Hindu nationalism impacted Ansari’s life in another way. While studying in London, he worked as a temporary clerk in the Indian High Commission. He was fired after just two months. Ansari was unofficially told that the reason for his dismissal was that he was both a Communist and a Muslim and therefore “dangerous.” Despite his reaffirmation of “loyalty (vafadrī) to India” and renunciation of his politics, he could not retain his job.

While teaching anthropology in Baghdad in 1960s (he was fired after the 1963 coup d’état), an Indian diplomat asked Ansari to write a weekly report about Iraq on behalf of the former’s wife, who was enrolled in a journalism correspondence course. Ansari agreed. On learning half a year later that his report was sent instead to India’s foreign ministry, he stopped writing it. The diplomat frankly admitted his act of deception and remarked: “To keep [Indian] Muslims under control in foreign countries, the weapon of them as spies for Pakistan is effective.”

Ansari’s two-volume Urdu autobiography ʿUmr-e-rafta in many ways is like an ethnography. The rich description of his life, his research and academic life demonstrate the politics at work in a minimalist and maximalist sense in at least three ways: 1) the choice of research topic, 2) the way his published work was politicized, and 3) how majoritarian Indian nationalism impacted his life as a minoritized, suspect subject. A renewed political anthropology ought to incorporate more autobiography: anthropological works like Ansari’s, their reception, and his biography all bear the mark of politics in its maximalist rendition.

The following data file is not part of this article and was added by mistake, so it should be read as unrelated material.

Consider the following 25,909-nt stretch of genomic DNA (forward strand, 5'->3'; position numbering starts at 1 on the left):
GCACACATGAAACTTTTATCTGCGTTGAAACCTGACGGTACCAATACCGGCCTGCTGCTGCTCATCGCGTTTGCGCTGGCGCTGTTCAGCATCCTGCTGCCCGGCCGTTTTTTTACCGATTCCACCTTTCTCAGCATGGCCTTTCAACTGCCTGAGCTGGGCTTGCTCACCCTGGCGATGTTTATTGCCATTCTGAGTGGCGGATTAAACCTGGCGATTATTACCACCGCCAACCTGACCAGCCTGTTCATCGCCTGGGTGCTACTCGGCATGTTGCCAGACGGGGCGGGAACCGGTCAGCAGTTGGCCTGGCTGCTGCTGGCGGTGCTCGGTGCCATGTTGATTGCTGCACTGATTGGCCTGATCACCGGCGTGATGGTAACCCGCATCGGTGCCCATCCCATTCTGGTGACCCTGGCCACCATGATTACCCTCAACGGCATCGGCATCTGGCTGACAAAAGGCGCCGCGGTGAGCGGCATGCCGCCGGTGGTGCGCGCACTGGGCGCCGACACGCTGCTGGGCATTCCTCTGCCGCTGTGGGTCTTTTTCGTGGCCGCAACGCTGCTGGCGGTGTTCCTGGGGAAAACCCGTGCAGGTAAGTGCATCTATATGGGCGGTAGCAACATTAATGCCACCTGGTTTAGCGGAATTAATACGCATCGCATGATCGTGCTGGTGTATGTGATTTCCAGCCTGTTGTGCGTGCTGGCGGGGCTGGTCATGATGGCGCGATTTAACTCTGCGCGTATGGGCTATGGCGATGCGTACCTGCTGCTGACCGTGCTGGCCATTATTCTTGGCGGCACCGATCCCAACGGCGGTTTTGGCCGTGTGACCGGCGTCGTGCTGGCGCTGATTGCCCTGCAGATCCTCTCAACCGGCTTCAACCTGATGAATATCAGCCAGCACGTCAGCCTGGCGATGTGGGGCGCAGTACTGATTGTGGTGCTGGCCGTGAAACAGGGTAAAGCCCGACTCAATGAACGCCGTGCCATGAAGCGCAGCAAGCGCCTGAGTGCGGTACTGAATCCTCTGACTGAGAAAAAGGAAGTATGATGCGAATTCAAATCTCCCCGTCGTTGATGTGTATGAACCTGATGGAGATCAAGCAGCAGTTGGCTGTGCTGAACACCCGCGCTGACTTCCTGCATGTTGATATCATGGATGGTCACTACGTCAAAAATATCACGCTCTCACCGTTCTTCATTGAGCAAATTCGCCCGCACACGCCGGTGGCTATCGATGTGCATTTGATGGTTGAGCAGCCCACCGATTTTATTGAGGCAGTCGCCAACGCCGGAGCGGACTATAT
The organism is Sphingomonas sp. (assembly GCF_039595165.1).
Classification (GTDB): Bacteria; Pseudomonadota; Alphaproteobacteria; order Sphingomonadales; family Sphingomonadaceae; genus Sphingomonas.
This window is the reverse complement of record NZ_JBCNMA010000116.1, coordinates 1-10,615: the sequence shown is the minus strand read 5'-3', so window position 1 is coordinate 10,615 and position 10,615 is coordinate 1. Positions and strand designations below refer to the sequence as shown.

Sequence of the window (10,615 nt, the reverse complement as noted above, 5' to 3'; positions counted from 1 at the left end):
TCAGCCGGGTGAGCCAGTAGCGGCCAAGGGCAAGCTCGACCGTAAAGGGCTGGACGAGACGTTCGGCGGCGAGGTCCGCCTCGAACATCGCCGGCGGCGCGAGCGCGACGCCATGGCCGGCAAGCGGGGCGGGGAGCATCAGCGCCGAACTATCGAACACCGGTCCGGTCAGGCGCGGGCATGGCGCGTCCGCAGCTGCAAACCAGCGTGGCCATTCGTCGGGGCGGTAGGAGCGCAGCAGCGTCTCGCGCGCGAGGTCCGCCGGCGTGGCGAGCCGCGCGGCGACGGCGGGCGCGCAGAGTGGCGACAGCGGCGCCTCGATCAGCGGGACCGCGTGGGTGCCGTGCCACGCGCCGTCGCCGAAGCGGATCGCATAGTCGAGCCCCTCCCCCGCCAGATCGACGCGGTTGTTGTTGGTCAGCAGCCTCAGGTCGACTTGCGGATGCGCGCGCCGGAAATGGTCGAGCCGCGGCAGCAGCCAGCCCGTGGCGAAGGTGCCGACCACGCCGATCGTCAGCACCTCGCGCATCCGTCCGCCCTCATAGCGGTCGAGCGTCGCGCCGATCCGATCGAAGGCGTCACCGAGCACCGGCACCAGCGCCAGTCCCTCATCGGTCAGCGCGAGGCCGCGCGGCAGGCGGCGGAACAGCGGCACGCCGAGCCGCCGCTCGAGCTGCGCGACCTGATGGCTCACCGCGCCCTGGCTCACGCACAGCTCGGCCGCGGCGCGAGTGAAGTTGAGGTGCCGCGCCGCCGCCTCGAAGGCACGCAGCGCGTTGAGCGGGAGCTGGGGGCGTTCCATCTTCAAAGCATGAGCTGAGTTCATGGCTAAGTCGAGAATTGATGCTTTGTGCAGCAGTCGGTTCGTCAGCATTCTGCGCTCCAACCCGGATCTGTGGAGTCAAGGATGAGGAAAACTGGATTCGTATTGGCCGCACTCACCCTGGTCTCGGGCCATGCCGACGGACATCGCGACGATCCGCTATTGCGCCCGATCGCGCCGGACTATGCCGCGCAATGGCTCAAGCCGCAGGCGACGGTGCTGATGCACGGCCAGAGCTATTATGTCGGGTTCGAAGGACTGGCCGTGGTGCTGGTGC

Irfan Ahmad is an anthropologist and senior research fellow at the Max Planck Institute for the Study of Religious and Ethnic Diversity, Göttingen, Germany. Hist most recent publication is Religion as Critique: Islamic Critical Thinking from Mecca to the Marketplace.

Feature image: Aboriginal activist poster in Melbourne. Irfan Ahmad

Cite as: Ahmad, Irfan. 2018. “Is Political Anthropology Dead?” Anthropology News website, February 26, 2018. DOI: 10.1111/AN.784

Comments

What I have learned from my Latin American colleagues is that for them the social sciences, and certainly anthropology, is almost always urgent, thoroughly engaged, and often potentially dangerous. There, anthropology is a critical endeavor, both because it must engage questions and issues critical to people’s lives, and because it often finds itself interrogating structures of power that do not want to be interrogated. For these colleagues, life and work are inextricably connected to situations of personal conviction and risk in potentially difficult situations. One’s research and analysis is often likely to be seen as “political.” This is what it means to take a maximalist view of politics in parts of Latin America. Thanks to Professor Ahmad for his insight in another part of the world. This question is indeed critical in the context of empire, past and present.